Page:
Brian Ferry: The In Crowd

Friday on my Mind 191: The Sun Goes Down

A bit of psychedelia today. I previously described The Monkees as an unusual source of psychedelia. I would submit this group is equally unlikely.

Dave Dee, Dozy, Beaky, Mick and Tich: The Sun Goes Down

For comparison purposes here is the A-side from the same single. In this clip the group is obviously miming. Standard practice for the day, though.

Dave Dee, Dozy, Beaky, Mick and Tich: Zabadak

Friday on my Mind 190: RIP Phil May

The Pretty Things (whose member Phil May died last week) were a presence in and around my consciousness in the 1960s. I caught them on TV once and my father of course remarked they were far from pretty. Chart success mostly eluded them, though. However, I do recall vaguely that they were the first British band to sign to Tamla Motown in the US.

Like most early 1960s bands they started out playing the blues but they soon evolved. The were the first to produce a rock opera in the concept album (one of the first of those) S. F. Sorrow where they indulged psychedelic tendencies, but its release was messed up and it therefore appeared after The Who’s Tommy.

Below is an appearance from French TV in which they play a song from S. F. Sorrow. The introduction to this has pre-echoes of Greg Lake’s I Believe in Father Christmas and the visual styling and antics of the guy in the tricorne hat could have inspired The Alex Harvey Band.

The Pretty Things: Private Sorrow

Philip Dennis Arthur Wadey/Kattner (Phil May:) 9 /11/1944 – 15/5/2020. So it goes.

Friday on my Mind 189: My Boy Lollipop (RIP Millie Small)

Millie, as Millie Small was known on her records, who has died this week, had one of the most distinctive hits of the early 1960s. My Boy Lollipop was the first bluebeat/ska song to be a hit but it was Millie’s delivery that really caught the ear. She just sounded so joyous.

Sadly that hit was more or less her only one and she did not gain much benefit from it.

Millie: My Boy Lollipop

Millicent Dolly May (Millie) Small: 6/10/1947 – 5/5/2020. So it goes.

The Cruiser Aurora, St Petersburg

The Cruiser Aurora is now the Russian Navy’s Ship No 1. It’s anchored by the Petrogradskaya Naberezhnaya (Petrograd Embankment) on the Bolshaya Nevka River, an offshoot of the River Neva, in St Petersburg. (The embankment link has a cracking aerial photo.)

The cruiser fired the blank shot which signalled the start of the October Revolution in 1917. It was also one of only three Russian ships to survive the Battle of Tsushima in the Russo-Japanese War.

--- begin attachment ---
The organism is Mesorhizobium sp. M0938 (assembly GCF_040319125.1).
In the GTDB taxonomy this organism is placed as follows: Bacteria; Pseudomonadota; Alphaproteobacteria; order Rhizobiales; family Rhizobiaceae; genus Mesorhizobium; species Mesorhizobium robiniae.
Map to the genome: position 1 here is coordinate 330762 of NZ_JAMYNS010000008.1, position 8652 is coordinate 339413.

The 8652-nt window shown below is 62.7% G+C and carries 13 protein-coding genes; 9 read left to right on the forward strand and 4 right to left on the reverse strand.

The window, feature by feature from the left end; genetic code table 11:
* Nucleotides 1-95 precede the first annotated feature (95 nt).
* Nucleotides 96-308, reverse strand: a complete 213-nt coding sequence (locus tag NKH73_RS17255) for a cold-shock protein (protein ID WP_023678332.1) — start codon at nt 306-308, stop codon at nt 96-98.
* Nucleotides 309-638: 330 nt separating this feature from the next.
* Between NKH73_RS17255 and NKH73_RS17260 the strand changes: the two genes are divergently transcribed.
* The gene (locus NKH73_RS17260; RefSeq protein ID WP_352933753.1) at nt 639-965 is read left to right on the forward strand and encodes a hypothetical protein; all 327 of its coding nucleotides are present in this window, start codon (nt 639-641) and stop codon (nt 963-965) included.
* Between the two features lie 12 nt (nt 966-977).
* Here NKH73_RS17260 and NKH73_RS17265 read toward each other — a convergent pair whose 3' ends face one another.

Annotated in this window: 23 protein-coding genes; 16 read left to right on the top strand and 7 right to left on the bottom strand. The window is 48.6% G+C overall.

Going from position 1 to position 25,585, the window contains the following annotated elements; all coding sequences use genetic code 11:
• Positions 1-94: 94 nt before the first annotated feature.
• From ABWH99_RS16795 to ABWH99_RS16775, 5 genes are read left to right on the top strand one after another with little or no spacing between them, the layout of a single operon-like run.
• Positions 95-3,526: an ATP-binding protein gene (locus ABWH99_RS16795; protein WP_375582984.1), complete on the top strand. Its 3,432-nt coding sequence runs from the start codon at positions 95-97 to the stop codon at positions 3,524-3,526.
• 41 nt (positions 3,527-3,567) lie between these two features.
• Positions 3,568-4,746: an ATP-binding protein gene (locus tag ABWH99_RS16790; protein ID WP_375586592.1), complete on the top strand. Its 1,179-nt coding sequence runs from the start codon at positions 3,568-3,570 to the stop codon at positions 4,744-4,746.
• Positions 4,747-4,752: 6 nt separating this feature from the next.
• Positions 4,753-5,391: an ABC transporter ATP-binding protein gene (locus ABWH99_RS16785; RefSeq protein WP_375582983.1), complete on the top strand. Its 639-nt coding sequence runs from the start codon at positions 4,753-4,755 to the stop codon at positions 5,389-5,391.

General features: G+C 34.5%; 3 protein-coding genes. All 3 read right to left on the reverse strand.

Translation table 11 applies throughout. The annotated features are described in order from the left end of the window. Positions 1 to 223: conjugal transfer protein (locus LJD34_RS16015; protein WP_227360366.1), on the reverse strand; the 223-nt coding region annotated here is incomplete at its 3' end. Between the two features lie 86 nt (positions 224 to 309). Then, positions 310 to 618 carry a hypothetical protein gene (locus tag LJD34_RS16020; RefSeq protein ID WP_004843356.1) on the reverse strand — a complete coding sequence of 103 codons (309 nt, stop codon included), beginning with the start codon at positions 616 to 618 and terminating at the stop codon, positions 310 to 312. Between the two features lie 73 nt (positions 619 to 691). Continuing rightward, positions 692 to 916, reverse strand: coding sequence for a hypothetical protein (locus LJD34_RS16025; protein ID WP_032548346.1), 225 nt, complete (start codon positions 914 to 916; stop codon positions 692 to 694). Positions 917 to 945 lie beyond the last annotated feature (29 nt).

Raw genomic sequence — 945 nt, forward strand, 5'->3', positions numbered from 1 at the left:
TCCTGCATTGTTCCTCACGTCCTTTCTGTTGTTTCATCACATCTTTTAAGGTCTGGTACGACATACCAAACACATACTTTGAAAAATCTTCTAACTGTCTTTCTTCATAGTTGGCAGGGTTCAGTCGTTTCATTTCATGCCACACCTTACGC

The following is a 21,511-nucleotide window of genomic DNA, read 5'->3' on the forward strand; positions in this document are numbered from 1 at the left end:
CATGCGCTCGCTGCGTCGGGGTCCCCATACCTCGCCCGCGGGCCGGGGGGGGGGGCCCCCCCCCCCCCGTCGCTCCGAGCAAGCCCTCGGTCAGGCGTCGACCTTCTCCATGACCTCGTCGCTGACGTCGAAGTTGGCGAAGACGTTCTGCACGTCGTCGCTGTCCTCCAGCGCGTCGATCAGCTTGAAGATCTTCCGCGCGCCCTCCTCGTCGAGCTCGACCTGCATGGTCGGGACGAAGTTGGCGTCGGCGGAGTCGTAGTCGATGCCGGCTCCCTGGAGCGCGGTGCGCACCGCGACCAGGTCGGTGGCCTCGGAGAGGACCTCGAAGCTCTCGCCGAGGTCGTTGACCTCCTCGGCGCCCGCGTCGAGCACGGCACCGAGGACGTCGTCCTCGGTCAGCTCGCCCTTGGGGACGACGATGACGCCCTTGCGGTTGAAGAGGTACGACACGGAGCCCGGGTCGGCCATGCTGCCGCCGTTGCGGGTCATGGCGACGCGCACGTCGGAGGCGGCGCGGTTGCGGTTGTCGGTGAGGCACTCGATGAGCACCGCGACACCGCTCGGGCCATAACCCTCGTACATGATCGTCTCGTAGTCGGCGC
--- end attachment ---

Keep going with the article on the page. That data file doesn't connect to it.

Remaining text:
I was really looking forward to seeing it again. I don’t remember the green paint at the waterline from when I visited in the 1960s, but we did hear someone say it had recently been repainted. It’s looking in very good nick.

Stern of Aurora:-

The Cruiser Aurora

Saltire:-

Saltire flown on the Cruiser Aurora

Gangplank and public access. There was a big queue at the ticket gate but we had only a short time at the quay anyway before we had to reboard the coach:-

Gangplank and Cruiser Aurora

Looking towards bow:-

The Cruiser Aurora Looking Sternwards.

View showing bow:-

Aurora

Flag at prow. It looks like a bit like a reconfigured Union Jack. It’s the Jack and fortress flag of the Russian Navy:-

Aurora flag

Aurora memorial stone on the quayside:-

Cruiser Aurora Memorial Stone

The St Petersburg Naval Academy is also on the embankment opposite the Aurora. This statue outside the St Petersburg Naval Academy is of the famous (in Russia) Admiral Pavel Stepanovich Nakhimov, for a further picture on the net see here:-

Statue of Admiral, St Petersburg Naval Academy

Just round the corner on the the Petrovskaya Embankment was this monument to the three-hundredth Anniversary of the Russian Navy. Cruiser Aurora to right and Naval Academy in background in first picture:-

Russian Navy Three-Hundredth Anniversary Monument, St Petersburg

St Petersburg, Russian Navy's Three-Hundredth Anniversary Monument,

THe plaza between it and the Naval Academy had a nice fountain. The lamp standards are a good design too:-

A Fountain, St Petersburg,

free hit counter script